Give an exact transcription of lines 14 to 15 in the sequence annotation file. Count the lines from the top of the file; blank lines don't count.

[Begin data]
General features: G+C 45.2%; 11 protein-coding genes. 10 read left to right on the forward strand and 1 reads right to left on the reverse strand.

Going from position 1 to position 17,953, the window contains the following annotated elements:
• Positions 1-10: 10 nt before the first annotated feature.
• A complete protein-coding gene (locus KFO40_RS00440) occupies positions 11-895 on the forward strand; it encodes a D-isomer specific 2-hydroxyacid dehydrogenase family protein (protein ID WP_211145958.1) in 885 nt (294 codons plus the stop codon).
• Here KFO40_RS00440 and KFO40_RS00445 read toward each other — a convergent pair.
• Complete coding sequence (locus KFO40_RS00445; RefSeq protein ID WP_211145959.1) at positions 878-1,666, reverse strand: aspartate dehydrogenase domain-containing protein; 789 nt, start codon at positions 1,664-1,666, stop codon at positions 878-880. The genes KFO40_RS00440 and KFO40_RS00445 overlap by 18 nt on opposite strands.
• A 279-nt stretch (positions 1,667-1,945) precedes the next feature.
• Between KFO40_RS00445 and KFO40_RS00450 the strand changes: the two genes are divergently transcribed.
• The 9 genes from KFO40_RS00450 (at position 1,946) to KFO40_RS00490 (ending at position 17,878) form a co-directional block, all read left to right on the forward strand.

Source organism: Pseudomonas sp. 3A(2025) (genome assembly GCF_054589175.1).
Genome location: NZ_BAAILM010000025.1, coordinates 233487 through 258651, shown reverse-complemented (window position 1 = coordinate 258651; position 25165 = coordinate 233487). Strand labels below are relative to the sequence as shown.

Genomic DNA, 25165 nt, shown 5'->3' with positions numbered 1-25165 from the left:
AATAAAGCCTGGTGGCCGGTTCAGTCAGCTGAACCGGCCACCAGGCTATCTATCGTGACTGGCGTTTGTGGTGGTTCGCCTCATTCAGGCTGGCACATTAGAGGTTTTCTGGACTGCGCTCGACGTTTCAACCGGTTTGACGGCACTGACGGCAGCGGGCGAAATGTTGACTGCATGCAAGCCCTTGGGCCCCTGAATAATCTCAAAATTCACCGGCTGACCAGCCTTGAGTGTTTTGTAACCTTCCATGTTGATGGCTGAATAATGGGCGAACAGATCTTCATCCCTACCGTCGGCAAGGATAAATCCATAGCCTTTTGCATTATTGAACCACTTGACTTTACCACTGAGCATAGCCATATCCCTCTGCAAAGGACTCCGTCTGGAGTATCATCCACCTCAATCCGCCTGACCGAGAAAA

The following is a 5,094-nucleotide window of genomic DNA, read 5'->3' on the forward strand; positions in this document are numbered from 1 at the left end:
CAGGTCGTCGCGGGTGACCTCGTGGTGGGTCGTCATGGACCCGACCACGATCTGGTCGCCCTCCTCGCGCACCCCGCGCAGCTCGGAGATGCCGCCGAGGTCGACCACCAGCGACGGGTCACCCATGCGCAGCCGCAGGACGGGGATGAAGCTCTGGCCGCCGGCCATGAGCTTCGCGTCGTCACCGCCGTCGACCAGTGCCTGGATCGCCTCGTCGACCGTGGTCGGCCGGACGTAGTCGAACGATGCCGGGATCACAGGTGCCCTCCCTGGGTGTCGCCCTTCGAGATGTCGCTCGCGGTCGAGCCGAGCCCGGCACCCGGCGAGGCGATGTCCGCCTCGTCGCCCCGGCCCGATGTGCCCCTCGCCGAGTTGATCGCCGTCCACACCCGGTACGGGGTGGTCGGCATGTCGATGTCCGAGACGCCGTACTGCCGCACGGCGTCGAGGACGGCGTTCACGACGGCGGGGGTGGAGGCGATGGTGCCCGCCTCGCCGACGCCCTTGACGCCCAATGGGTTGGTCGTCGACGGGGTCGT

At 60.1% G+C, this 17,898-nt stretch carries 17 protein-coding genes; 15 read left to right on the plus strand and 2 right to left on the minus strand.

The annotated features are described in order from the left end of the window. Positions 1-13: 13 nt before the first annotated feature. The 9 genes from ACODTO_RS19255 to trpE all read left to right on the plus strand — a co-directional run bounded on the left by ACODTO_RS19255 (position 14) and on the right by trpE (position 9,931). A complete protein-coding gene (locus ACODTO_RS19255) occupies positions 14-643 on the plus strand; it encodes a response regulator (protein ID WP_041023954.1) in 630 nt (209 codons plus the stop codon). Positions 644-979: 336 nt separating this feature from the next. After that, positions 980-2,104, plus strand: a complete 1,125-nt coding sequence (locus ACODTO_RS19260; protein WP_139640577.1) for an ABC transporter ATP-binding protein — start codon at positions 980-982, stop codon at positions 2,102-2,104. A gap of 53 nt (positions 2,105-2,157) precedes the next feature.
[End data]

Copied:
The following is a 5,094-nucleotide window of genomic DNA, read 5'->3' on the forward strand; positions in this document are numbered from 1 at the left end:
CAGGTCGTCGCGGGTGACCTCGTGGTGGGTCGTCATGGACCCGACCACGATCTGGTCGCCCTCCTCGCGCACCCCGCGCAGCTCGGAGATGCCGCCGAGGTCGACCACCAGCGACGGGTCACCCATGCGCAGCCGCAGGACGGGGATGAAGCTCTGGCCGCCGGCCATGAGCTTCGCGTCGTCACCGCCGTCGACCAGTGCCTGGATCGCCTCGTCGACCGTGGTCGGCCGGACGTAGTCGAACGATGCCGGGATCACAGGTGCCCTCCCTGGGTGTCGCCCTTCGAGATGTCGCTCGCGGTCGAGCCGAGCCCGGCACCCGGCGAGGCGATGTCCGCCTCGTCGCCCCGGCCCGATGTGCCCCTCGCCGAGTTGATCGCCGTCCACACCCGGTACGGGGTGGTCGGCATGTCGATGTCCGAGACGCCGTACTGCCGCACGGCGTCGAGGACGGCGTTCACGACGGCGGGGGTGGAGGCGATGGTGCCCGCCTCGCCGACGCCCTTGACGCCCAATGGGTTGGTCGTCGACGGGGTCGT